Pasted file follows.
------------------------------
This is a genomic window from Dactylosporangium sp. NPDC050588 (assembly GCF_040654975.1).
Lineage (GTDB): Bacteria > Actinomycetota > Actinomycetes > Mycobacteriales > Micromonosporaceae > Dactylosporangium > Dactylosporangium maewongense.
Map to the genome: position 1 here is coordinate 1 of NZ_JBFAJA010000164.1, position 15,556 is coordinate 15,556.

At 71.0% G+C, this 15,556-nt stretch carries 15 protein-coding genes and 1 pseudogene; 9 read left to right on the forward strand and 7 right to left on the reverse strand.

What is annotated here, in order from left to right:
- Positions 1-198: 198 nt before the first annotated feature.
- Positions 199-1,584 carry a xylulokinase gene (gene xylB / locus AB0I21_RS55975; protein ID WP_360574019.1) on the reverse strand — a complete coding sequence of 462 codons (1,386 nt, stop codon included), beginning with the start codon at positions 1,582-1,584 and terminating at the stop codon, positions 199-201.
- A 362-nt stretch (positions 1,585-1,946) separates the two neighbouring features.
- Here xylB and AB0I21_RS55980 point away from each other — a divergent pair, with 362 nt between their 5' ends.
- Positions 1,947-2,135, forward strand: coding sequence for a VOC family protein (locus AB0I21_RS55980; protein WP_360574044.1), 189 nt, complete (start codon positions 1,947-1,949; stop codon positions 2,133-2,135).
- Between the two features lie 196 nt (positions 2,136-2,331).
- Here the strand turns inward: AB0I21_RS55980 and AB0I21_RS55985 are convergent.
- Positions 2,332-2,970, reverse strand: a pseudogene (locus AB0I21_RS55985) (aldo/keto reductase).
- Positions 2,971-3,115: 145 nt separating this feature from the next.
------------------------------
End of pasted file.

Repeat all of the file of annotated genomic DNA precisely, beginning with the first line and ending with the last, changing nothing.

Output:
This is a genomic window from Dactylosporangium sp. NPDC050588 (assembly GCF_040654975.1).
Lineage (GTDB): Bacteria > Actinomycetota > Actinomycetes > Mycobacteriales > Micromonosporaceae > Dactylosporangium > Dactylosporangium maewongense.
Map to the genome: position 1 here is coordinate 1 of NZ_JBFAJA010000164.1, position 15,556 is coordinate 15,556.

At 71.0% G+C, this 15,556-nt stretch carries 15 protein-coding genes and 1 pseudogene; 9 read left to right on the forward strand and 7 right to left on the reverse strand.

What is annotated here, in order from left to right:
- Positions 1-198: 198 nt before the first annotated feature.
- Positions 199-1,584 carry a xylulokinase gene (gene xylB / locus AB0I21_RS55975; protein ID WP_360574019.1) on the reverse strand — a complete coding sequence of 462 codons (1,386 nt, stop codon included), beginning with the start codon at positions 1,582-1,584 and terminating at the stop codon, positions 199-201.
- A 362-nt stretch (positions 1,585-1,946) separates the two neighbouring features.
- Here xylB and AB0I21_RS55980 point away from each other — a divergent pair, with 362 nt between their 5' ends.
- Positions 1,947-2,135, forward strand: coding sequence for a VOC family protein (locus AB0I21_RS55980; protein WP_360574044.1), 189 nt, complete (start codon positions 1,947-1,949; stop codon positions 2,133-2,135).
- Between the two features lie 196 nt (positions 2,136-2,331).
- Here the strand turns inward: AB0I21_RS55980 and AB0I21_RS55985 are convergent.
- Positions 2,332-2,970, reverse strand: a pseudogene (locus AB0I21_RS55985) (aldo/keto reductase).
- Positions 2,971-3,115: 145 nt separating this feature from the next.